Impact of Diabetes Mellitus on the Evaluation of Stable Chest Pain Patients: Insights From the PROMISE (Prospective Multicenter Imaging Study for Evaluation of Chest Pain) Trial
Sekaran, Nishant K.
Pagidipati, Neha J.
Mark, Daniel B.
Lee, Kerry L.
Al‐Khalidi, Hussein R.
Pellikka, Patricia A.
Trong, Quynh A.
Douglas, Pamela S.Note: Order does not necessarily reflect citation order of authors.
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CitationSharma, A., N. K. Sekaran, A. Coles, N. J. Pagidipati, U. Hoffmann, D. B. Mark, K. L. Lee, et al. 2017. “Impact of Diabetes Mellitus on the Evaluation of Stable Chest Pain Patients: Insights From the PROMISE (Prospective Multicenter Imaging Study for Evaluation of Chest Pain) Trial.” Journal of the American Heart Association: Cardiovascular and Cerebrovascular Disease 6 (11): e007019. doi:10.1161/JAHA.117.007019. http://dx.doi.org/10.1161/JAHA.117.007019.
AbstractBackground: The impact of diabetes mellitus on the clinical presentation and noninvasive test (NIT) results among stable outpatients presenting with symptoms suggestive of coronary artery disease (CAD) has not been well described. Methods and Results: The PROMISE (Prospective Multicenter Imaging Study for Evaluation of Chest Pain) trial enrolled 10 003 patients with known diabetic status, of whom 8966 were tested as randomized and had interpretable NIT results (1908 with diabetes mellitus, 21%). Differences in symptoms and NIT results were evaluated using logistic regression. Patients with diabetes mellitus (versus without) were similar in age (median 61 versus 60 years) and sex (female 54% versus 52%), had a greater burden of cardiovascular comorbidities, and had a similar likelihood of nonchest pain symptoms (29% versus 27%). The Diamond‐Forrester/Coronary Artery Surgery Study score predicted that patients with diabetes mellitus (versus without) had similar likelihood of obstructive CAD (low 1.8% versus 2.7%; intermediate 92.3% versus 92.6%; high 5.9% versus 4.7%). Physicians estimated patients with diabetes mellitus to have a higher likelihood of obstructive CAD (low to very low: 28.3% versus 40.1%; intermediate 63.9% versus 55.9%; high to very high 7.8% versus 4.0%). Patients with diabetes mellitus (versus without) were more likely to have a positive NIT result (15% versus 11%; adjusted odds ratio, 1.23; P=0.01). Conclusions: Stable chest pain patients with and without diabetes mellitus have similar presentation and pretest likelihood of obstructive CAD; however, physicians perceive that patients with diabetes mellitus have a higher pretest likelihood of obstructive CAD, an assessment supported by increased risk of a positive NIT. Further evaluation of diabetes mellitus's influence on CAD assessment is required. Clinical Trial Registration URL: https://www.clinicaltrials.gov. Unique identifier: NCT01174550.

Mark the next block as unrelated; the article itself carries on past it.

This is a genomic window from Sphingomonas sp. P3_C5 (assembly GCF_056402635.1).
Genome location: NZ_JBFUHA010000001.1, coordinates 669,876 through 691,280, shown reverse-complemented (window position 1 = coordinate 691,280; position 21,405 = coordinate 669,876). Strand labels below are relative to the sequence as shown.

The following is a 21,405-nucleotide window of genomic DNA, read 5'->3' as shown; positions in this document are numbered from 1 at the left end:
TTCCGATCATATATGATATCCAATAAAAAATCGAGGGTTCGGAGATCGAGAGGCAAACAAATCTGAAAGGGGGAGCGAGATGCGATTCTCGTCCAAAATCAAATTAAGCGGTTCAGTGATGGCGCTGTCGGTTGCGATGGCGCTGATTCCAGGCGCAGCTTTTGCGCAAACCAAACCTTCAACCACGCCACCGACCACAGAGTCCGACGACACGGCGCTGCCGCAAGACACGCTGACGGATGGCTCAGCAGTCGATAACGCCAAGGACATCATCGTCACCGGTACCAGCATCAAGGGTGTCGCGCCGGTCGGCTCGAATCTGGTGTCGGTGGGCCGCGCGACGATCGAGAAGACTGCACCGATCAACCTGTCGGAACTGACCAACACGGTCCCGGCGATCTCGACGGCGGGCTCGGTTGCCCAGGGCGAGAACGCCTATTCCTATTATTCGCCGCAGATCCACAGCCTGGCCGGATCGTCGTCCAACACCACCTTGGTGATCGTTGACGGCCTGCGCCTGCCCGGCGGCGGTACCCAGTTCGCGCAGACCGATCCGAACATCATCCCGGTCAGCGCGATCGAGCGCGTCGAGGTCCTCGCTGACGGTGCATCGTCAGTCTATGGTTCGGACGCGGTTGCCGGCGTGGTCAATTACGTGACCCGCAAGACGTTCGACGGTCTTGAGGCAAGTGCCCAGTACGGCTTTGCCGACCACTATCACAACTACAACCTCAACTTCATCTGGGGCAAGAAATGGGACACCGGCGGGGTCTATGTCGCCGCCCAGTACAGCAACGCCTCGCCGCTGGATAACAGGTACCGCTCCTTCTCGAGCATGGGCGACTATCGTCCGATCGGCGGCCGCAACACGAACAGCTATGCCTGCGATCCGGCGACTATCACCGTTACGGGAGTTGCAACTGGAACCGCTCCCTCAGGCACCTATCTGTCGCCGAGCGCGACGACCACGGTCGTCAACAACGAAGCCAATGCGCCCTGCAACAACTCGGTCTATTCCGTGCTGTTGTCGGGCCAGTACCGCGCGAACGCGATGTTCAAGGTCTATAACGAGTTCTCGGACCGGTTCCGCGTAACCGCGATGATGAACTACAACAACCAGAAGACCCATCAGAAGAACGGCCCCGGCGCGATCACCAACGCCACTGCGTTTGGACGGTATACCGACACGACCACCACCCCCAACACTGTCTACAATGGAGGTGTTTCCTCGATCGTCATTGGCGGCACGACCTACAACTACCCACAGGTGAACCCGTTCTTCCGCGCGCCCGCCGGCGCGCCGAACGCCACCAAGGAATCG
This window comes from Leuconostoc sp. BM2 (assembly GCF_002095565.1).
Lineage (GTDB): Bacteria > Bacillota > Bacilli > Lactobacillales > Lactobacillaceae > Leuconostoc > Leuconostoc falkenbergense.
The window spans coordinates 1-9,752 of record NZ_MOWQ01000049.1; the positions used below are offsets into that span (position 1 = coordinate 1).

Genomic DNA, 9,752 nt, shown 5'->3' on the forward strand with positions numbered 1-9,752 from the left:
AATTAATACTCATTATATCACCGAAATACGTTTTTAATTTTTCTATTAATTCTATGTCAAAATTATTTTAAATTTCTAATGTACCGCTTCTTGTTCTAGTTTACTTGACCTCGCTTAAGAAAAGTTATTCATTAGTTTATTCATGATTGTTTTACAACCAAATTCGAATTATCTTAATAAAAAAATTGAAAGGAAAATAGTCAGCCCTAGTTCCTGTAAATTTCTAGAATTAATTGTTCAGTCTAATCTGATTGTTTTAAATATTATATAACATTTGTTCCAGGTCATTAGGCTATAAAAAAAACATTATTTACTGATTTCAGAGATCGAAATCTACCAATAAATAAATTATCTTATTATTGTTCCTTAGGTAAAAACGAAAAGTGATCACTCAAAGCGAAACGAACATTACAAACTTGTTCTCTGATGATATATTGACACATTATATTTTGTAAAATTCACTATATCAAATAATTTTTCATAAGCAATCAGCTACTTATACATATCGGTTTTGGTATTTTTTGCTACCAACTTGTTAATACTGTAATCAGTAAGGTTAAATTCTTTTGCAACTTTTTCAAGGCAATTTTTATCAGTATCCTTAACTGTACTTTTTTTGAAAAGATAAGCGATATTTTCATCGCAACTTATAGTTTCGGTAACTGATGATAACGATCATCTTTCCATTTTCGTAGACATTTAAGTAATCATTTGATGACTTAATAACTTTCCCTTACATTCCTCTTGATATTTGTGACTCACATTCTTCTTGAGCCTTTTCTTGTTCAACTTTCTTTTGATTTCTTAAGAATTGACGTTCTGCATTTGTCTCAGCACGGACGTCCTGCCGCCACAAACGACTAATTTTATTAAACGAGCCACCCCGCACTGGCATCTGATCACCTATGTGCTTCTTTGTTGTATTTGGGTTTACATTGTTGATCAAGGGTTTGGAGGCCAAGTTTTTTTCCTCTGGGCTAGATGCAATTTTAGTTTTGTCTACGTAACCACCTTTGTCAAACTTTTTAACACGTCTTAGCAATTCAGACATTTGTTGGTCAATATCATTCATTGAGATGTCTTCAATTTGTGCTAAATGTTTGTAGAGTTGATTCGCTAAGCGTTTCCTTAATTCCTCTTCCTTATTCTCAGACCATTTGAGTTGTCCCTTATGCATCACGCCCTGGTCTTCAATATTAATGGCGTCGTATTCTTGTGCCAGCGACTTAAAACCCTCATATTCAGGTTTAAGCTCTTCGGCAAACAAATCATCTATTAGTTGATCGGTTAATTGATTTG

Citable link to this pagehttp://nrs.harvard.edu/urn-3:HUL.InstRepos:34651889
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